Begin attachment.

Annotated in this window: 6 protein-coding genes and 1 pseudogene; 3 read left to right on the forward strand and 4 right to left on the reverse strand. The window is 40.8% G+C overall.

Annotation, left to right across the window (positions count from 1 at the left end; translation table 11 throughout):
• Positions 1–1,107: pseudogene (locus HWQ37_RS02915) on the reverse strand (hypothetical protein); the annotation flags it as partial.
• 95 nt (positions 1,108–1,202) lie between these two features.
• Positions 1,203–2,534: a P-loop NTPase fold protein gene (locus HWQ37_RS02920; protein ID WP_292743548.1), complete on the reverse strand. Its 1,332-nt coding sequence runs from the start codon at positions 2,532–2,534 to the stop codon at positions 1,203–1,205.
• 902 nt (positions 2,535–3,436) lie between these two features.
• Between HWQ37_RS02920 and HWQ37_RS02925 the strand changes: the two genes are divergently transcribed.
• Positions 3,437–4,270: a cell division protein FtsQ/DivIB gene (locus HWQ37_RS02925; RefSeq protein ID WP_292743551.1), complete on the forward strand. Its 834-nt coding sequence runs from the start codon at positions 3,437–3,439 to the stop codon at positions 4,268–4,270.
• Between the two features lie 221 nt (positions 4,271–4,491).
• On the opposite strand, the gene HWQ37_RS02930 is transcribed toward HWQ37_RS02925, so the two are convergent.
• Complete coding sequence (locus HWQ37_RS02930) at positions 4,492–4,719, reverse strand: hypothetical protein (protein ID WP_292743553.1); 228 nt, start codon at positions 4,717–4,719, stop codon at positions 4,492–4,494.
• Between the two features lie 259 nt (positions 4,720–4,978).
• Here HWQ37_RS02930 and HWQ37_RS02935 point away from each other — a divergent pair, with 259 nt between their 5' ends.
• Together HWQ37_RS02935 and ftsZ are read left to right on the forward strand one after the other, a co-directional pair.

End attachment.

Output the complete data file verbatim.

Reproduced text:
Annotated in this window: 6 protein-coding genes and 1 pseudogene; 3 read left to right on the forward strand and 4 right to left on the reverse strand. The window is 40.8% G+C overall.

Annotation, left to right across the window (positions count from 1 at the left end; translation table 11 throughout):
• Positions 1–1,107: pseudogene (locus HWQ37_RS02915) on the reverse strand (hypothetical protein); the annotation flags it as partial.
• 95 nt (positions 1,108–1,202) lie between these two features.
• Positions 1,203–2,534: a P-loop NTPase fold protein gene (locus HWQ37_RS02920; protein ID WP_292743548.1), complete on the reverse strand. Its 1,332-nt coding sequence runs from the start codon at positions 2,532–2,534 to the stop codon at positions 1,203–1,205.
• 902 nt (positions 2,535–3,436) lie between these two features.
• Between HWQ37_RS02920 and HWQ37_RS02925 the strand changes: the two genes are divergently transcribed.
• Positions 3,437–4,270: a cell division protein FtsQ/DivIB gene (locus HWQ37_RS02925; RefSeq protein ID WP_292743551.1), complete on the forward strand. Its 834-nt coding sequence runs from the start codon at positions 3,437–3,439 to the stop codon at positions 4,268–4,270.
• Between the two features lie 221 nt (positions 4,271–4,491).
• On the opposite strand, the gene HWQ37_RS02930 is transcribed toward HWQ37_RS02925, so the two are convergent.
• Complete coding sequence (locus HWQ37_RS02930) at positions 4,492–4,719, reverse strand: hypothetical protein (protein ID WP_292743553.1); 228 nt, start codon at positions 4,717–4,719, stop codon at positions 4,492–4,494.
• Between the two features lie 259 nt (positions 4,720–4,978).
• Here HWQ37_RS02930 and HWQ37_RS02935 point away from each other — a divergent pair, with 259 nt between their 5' ends.
• Together HWQ37_RS02935 and ftsZ are read left to right on the forward strand one after the other, a co-directional pair.